Review: Blazar ‘Fatal Cosmic Wound’

Fatal Cosmic Wound is the debut full-length from Barcelona’s Blazar, a sludgy funeral doom outfit who take their name from one of the brightest things in the night sky. Blazars are ‘a type of active galactic nucleus with a jet composed of ionized matter traveling at nearly the speed of light’, which is a very science-y description, but it actually suits their suitably cosmic darkness. I’m glad they explained that clearly in their promotional materials, because I would’ve struggled to describe it so eruditely. Fatal Cosmic Wound is out now through Carbonized Records.

Blazar 'Fatal Cosmic Wound' Artwork
Blazar ‘Fatal Cosmic Wound’ Artwork

Aether definitely feels like it has drifted in from the depths of the cosmos, less of an intro and more of a herald of what may be coming out of the endless black. That fear is realised as the title track, Fatal Cosmic Wound, begins, a shuddering epic of groaning doom that has a decidedly funereal pace and vocals that sound like they are emanating from some kind of abyssal tear.

Beyond The Event Horizon is much the same, except the two tracks feel almost like a duology of those genre tags of sludge and funeral doom; the latter having a real sense of sludgy malice running through it, compared with the glacial heft of the former. It adds a sense of the severe and the fearsome to an album that could’ve fallen into the sleek post-metal crowd too early to realise their full potential.

The deep space signal vibe to the dark ambient Aeon is a perfect respite, almost like a moment to craft a response to the sounds calling out from the cosmos. The sludge factor is seen best in the storming Crystallized Oblivion, which even layers in a little death metal power. Blazar have carefully cultivated a sound of pure obsidian, like Triptykon meets Skepticism via just a tiny bit of Isis.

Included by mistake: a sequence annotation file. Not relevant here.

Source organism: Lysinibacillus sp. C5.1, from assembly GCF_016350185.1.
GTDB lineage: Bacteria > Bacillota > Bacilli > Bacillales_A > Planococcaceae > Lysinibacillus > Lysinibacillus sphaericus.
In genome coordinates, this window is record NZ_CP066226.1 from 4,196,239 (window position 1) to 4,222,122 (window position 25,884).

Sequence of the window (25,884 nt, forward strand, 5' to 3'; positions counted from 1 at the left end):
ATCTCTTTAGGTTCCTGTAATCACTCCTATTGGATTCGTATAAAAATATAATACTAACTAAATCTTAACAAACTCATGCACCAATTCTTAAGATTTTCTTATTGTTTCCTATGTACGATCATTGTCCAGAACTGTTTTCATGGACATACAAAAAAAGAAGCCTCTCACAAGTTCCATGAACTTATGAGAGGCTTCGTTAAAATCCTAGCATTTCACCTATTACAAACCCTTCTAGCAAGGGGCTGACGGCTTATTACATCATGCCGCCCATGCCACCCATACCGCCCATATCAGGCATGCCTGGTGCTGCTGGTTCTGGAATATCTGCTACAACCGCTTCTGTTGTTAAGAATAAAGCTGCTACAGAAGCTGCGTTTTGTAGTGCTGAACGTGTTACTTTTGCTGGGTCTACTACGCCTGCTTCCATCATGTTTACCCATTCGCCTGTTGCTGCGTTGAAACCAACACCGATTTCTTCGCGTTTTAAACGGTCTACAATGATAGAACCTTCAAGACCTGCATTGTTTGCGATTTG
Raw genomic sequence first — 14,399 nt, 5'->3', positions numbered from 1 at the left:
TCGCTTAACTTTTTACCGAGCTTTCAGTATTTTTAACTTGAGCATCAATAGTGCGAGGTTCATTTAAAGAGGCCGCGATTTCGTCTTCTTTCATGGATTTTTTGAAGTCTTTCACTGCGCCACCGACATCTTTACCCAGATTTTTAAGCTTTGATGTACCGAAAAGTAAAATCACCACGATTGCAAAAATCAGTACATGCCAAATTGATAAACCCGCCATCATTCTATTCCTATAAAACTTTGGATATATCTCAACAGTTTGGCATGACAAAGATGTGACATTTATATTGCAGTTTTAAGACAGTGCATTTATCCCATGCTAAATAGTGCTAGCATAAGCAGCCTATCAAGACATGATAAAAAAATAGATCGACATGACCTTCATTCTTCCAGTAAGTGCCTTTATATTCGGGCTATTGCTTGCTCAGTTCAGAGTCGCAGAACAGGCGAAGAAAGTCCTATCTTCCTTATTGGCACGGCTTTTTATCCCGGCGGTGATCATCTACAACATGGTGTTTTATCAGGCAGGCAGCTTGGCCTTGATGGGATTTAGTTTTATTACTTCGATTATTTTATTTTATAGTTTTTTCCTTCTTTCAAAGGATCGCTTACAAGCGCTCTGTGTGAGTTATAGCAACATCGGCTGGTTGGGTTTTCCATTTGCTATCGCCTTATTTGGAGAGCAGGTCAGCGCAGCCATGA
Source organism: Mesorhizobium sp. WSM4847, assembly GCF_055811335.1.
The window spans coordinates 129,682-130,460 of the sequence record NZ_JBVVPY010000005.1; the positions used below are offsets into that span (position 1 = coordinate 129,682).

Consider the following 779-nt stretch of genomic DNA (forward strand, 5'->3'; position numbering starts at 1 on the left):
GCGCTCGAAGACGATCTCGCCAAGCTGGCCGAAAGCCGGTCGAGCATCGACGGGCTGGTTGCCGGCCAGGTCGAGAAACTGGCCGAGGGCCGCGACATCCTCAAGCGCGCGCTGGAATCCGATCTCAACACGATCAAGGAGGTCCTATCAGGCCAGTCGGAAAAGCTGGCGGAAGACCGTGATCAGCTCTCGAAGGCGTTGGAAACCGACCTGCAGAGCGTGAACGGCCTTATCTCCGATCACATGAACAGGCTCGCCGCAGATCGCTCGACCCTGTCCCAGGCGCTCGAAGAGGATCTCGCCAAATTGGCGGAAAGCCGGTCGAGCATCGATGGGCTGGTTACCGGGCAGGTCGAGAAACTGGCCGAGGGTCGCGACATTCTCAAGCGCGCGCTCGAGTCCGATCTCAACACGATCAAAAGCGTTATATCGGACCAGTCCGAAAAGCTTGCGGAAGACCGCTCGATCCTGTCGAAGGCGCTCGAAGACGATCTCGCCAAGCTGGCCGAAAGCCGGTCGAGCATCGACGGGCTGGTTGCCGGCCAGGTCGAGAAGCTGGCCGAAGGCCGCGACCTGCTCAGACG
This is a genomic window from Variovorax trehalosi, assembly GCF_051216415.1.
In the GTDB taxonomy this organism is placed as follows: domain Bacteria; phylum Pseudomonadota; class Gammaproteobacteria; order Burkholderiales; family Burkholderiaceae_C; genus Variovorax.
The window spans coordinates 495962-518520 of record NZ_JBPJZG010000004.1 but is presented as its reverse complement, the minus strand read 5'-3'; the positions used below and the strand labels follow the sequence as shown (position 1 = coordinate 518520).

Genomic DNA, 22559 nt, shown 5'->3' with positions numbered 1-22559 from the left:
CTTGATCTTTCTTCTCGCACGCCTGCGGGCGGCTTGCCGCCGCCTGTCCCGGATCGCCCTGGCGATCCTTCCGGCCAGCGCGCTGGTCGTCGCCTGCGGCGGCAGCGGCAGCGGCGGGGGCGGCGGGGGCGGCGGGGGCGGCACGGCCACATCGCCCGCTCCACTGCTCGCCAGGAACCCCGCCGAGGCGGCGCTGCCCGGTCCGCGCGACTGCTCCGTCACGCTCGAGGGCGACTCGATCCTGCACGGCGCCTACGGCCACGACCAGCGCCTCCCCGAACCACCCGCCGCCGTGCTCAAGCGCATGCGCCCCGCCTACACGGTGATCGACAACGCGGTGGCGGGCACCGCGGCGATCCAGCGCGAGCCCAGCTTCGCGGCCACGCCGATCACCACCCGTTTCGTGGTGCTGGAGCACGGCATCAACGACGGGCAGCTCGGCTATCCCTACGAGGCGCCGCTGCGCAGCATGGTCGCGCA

Blazar have carefully cultivated a sound of pure obsidian, like Triptykon meets Skepticism via just a tiny bit of Isis…

The clean notes that ring out in what could just be described as melody are evocative and memorable, and they provide anchors in the roiling galaxial turmoil that tracks like Forgotten have created. As The Omega Phase screams out a final warning to the rest of the universe, a brief signal of what they can expect before fading out, you know just what you’ve experienced was special.

A few years ago, the band Atramentus released Stygian, my album of the year for 2020 and a record that I hold up as an absolute pinnacle of this kind of massive, scope defying funeral doom. Very few albums have come close to it, let alone surpass it, but Fatal Cosmic Wound might be the closest I’ll find. An incredible work of such melancholy, such darkness, such a voice given to our futile efforts in this life.

Blazar may have named themselves after one of the more energetic things in the sky, but their music is the heat death of our galaxy; timeless and inevitable. Fatal Cosmic Wound is right, and we’re all going to bleed out in eternal doom. Wow.

Label: Carbonized Records
Band Links: Facebook | Bandcamp | Spotify | Instagram

Scribed by: Sandy Williamson